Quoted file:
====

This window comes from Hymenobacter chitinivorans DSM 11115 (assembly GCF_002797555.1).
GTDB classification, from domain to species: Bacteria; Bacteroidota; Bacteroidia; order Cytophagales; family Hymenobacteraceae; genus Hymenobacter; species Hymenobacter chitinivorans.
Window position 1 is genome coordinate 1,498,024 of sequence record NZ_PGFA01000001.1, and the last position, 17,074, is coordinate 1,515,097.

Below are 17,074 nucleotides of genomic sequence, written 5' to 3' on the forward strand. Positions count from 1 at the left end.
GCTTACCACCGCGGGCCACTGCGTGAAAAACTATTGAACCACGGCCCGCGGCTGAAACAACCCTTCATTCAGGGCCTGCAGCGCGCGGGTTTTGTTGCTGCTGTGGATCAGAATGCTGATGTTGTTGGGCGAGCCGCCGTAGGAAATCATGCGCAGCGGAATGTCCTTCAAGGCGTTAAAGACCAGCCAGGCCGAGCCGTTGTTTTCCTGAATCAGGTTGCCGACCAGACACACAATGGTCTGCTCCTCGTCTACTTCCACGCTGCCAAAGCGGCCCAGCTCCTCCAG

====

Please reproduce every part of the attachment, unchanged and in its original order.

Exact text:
This window comes from Hymenobacter chitinivorans DSM 11115 (assembly GCF_002797555.1).
GTDB classification, from domain to species: Bacteria; Bacteroidota; Bacteroidia; order Cytophagales; family Hymenobacteraceae; genus Hymenobacter; species Hymenobacter chitinivorans.
Window position 1 is genome coordinate 1,498,024 of sequence record NZ_PGFA01000001.1, and the last position, 17,074, is coordinate 1,515,097.

Below are 17,074 nucleotides of genomic sequence, written 5' to 3' on the forward strand. Positions count from 1 at the left end.
GCTTACCACCGCGGGCCACTGCGTGAAAAACTATTGAACCACGGCCCGCGGCTGAAACAACCCTTCATTCAGGGCCTGCAGCGCGCGGGTTTTGTTGCTGCTGTGGATCAGAATGCTGATGTTGTTGGGCGAGCCGCCGTAGGAAATCATGCGCAGCGGAATGTCCTTCAAGGCGTTAAAGACCAGCCAGGCCGAGCCGTTGTTTTCCTGAATCAGGTTGCCGACCAGACACACAATGGTCTGCTCCTCGTCTACTTCCACGCTGCCAAAGCGGCCCAGCTCCTCCAG